More than 1,000 people gathered at the Washington Fairgrounds Friday night to help celebrate, remember and fight back against cancer at the 16th annual Franklin County Relay for Life.
Wendy Wildberger, event cochair, announced that the overnight Relay had raised $125,573 to date.
“We’re very pleased with the turnout,” she said, “especially after the rain last year.”
Donations are still coming in and fundraising for this year’s Relay will continue through Aug. 31, Wildberger noted. The goal set by the American Cancer Society is $160,000.
With “Somewhere Over the Rainbow” playing in the background, 160 survivors, along with committee members, teams and families rallied at the fairgrounds during the opening ceremony.
The 2012 theme, which tied in with “The Wizard of Oz,” was “There’s No Place Like HOPE.”
Following the welcome speech was the presentation of colors, national anthem and presentation of the committee.
During the opening ceremony, Karla Frank, Relay chair, announced that in 2012, the number of Relays nationwide officially surpassed the number of Wal-Mart stores. Wildberger said the American Cancer Society is the leading funder of cancer research, followed by the government.
Washington Mayor Sandy Lucy also addressed the crowd.
“To many, cancer is a death sentence, but because of the generosity of the citizens of Franklin County, your efforts have raised over $2 million dollars to fight the battle against cancer,” she said. “We’re here today because there is hope, and no one is alone in this struggle.
“There are no easy answers, but your part shows that you have not given up. We may not have the answers today or tomorrow, but a race is made of many steps, and each step taken today brings us one step closer to the finish line.”
Hero of Hope
This year’s Hero of Hope award was presented to caregivers Lynnette and Glen Roehrig of Washington.
During the ceremony, the couple shared an emotional story of their family’s battle with cancer.
In April 1995, the couple’s 17-month old son, Nathan, was diagnosed with a rare brain tumor.
“Within a 24-hour period, we had seen our family pediatrician, we had CT scans, we received the diagnoses of malignant ependymoma, we saw a pediatric oncologist, we were admitted into Cardinal Glennon Children’s Hospital, we met with a team of neurosurgeons and medical staff, and found ourselves handing our 17-month-old over to people we had just met to save his life,” Lynnette Roehrig said.
She described her feelings of being overwhelmed, numb and scared.
The tumor was removed through surgery and the Roehrigs had to consider options for their future.
“It’s hard to hear that your options are few and harder to hear that those options are not known to be successful,” she said. “We learned that people are good and have generous hearts. We learned that family members can love you through the toughest times to a time when you can once again see the sun begin to shine. We learned that while tragic, this journey was allowing us to see the blessings in our lives that may have gone unnoticed before.”
The couple celebrated their son’s second birthday. On Jan. 12, 1996, they received news that the tumor was back and that this time, it was terminal. They were told they may have 10 days and were sent home for the weekend.
The next morning, Saturday, Jan. 13, 1996, Nathan Roehrig passed away.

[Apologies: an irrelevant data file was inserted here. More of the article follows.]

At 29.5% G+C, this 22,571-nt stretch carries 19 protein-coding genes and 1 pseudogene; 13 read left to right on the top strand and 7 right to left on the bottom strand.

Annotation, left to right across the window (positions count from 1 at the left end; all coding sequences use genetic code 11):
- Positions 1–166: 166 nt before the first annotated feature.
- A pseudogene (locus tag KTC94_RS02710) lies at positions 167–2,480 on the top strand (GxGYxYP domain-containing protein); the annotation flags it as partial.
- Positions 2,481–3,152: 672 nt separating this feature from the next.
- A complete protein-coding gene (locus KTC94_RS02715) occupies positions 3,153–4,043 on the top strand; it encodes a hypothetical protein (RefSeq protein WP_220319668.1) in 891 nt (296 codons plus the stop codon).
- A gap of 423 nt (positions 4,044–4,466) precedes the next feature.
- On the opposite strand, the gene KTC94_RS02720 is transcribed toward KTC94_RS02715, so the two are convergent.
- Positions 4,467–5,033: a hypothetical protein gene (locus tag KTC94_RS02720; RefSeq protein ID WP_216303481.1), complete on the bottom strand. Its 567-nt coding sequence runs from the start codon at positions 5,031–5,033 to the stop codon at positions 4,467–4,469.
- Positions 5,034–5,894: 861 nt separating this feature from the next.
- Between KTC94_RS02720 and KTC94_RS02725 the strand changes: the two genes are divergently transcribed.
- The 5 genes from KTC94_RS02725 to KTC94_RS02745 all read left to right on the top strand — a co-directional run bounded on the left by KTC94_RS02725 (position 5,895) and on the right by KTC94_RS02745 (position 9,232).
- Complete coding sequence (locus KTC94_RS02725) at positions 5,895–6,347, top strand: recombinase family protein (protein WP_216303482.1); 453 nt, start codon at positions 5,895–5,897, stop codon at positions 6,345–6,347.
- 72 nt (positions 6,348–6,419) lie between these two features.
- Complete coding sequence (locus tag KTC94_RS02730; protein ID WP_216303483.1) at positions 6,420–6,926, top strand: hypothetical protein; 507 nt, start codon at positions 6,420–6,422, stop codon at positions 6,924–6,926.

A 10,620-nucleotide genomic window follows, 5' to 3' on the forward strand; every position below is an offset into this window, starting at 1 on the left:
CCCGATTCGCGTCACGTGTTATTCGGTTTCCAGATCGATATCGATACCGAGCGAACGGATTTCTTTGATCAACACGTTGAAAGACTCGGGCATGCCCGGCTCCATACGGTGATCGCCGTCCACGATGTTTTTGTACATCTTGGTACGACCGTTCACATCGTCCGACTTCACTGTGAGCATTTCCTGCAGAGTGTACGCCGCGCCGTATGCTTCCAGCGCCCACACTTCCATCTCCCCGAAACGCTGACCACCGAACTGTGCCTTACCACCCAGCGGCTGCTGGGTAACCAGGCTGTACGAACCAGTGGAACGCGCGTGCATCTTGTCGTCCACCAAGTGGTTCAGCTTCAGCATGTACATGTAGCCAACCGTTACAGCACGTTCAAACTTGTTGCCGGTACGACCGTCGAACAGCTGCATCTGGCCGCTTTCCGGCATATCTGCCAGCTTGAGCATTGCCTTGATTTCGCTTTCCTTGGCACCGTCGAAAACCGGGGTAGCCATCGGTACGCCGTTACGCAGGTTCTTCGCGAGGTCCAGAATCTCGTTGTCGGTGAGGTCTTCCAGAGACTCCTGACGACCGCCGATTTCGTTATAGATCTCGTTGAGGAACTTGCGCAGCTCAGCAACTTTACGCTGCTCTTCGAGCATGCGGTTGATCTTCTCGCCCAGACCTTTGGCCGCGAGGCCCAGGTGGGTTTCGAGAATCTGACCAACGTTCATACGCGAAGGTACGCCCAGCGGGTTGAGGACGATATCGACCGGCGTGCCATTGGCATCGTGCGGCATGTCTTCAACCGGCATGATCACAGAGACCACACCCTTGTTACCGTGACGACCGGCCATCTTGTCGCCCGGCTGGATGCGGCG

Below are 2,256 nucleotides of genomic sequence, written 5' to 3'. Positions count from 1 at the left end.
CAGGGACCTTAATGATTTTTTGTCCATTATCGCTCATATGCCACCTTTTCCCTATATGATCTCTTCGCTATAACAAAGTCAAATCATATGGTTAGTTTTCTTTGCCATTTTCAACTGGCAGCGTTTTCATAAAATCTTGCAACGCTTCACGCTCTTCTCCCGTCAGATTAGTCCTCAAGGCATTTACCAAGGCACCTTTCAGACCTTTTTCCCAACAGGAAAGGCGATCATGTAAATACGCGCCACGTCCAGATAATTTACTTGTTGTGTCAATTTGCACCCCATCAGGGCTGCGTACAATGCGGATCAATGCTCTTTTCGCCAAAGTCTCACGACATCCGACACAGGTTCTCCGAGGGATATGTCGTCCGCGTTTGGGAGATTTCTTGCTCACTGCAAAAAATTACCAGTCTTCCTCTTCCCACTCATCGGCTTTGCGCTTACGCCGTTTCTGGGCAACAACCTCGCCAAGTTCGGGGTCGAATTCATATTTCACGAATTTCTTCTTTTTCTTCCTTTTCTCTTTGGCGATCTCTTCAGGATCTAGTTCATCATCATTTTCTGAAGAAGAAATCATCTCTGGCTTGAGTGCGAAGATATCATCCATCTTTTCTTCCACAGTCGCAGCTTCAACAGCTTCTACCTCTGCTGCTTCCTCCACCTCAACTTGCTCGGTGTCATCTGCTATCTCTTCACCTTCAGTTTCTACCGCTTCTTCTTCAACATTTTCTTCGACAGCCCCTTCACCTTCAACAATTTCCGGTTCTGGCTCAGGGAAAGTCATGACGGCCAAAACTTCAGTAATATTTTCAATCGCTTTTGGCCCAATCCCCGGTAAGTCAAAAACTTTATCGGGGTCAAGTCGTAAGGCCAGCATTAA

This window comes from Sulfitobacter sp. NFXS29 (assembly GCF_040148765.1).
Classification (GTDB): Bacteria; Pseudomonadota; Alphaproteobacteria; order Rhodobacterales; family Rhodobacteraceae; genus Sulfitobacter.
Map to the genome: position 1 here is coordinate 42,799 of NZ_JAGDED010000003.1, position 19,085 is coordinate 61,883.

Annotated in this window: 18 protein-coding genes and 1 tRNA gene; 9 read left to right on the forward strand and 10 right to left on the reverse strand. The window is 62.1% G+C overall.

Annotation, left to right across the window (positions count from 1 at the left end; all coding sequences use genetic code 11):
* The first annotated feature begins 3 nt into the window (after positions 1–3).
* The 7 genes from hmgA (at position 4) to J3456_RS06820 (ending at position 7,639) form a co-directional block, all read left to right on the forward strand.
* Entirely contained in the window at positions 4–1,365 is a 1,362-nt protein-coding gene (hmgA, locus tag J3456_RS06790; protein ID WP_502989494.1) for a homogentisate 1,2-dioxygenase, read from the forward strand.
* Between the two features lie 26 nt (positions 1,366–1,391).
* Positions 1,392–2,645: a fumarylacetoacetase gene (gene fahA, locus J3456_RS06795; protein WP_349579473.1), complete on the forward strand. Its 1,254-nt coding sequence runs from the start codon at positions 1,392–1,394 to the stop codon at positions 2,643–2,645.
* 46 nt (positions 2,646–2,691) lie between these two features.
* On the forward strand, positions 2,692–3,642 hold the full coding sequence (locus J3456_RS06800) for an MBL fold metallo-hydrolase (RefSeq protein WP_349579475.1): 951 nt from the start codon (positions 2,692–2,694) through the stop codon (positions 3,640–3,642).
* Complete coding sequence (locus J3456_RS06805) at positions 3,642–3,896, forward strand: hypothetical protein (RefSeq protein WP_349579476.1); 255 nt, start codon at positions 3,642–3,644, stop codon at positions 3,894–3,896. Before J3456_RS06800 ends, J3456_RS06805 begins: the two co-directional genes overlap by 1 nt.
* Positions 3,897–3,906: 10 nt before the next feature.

“Our intent for sharing our journey with you is not to sadden, but rather to further justify why efforts such as this relay are so important. To emphasize that while we’ve made a tremendous difference, there is still so much work to do,” Lynnette Roehrig said.
She said that upon reflection, she and her husband gained an understanding that the message they were meant to give is twofold.
“There are people who love you and are there for you always. Some you know and others who know only your battle, embrace them,” she said. “And secondly, to emphasize that hope exists where it once did not; you’ve made a difference and your efforts have purpose.
“Because of your efforts and the efforts of people like you, we were afforded the luxury of time with our son, a luxury that those diagnosed before us likely did not have . . . We have to pave a better path for those who follow. This relay does just that.
“Each survivor here tonight represents your successes. But it’s not enough. We can’t be satisfied until each individual inflicted with this disease can take refuge in knowing that at the end of their struggle lies remission.”
The Roehrigs have two other children, Benjamin and Kara.
They ended their speech by playing a song written for a breast cancer survivor.
This year, a record 720 of luminaria bags were lit around the fairgrounds during the luminaria ceremony. Guests were invited to reflect and honor loved ones.
The 2011 Eastern Missouri Hero of Hope, Lucia Patterson, spoke during the Fight Back ceremony.
Participants also could pledge to fight back against cancer by promising to eat healthier, exercise more, not smoke, use alcohol in moderation and get annual checkups and mammograms.
This year’s Relay included many themed laps, a munchkin parade, relay-oke and a rooster calling contest.
Wildberger said her favorite part of the evening was the survivors lap.
“It’s always inspiring to see that we’ve got so many survivors in Franklin County who are beating this illness,” she said. “The luminaria ceremony was moving also. The Fight Back ceremony was energizing and uplifting.”
Wildberger thanked the community for its generosity and for coming out to support survivors and caregivers.
The team captain wrap-up meeting is scheduled for Monday, June 18, at 6 p.m. at the Our Lady of Lourdes Parish Center.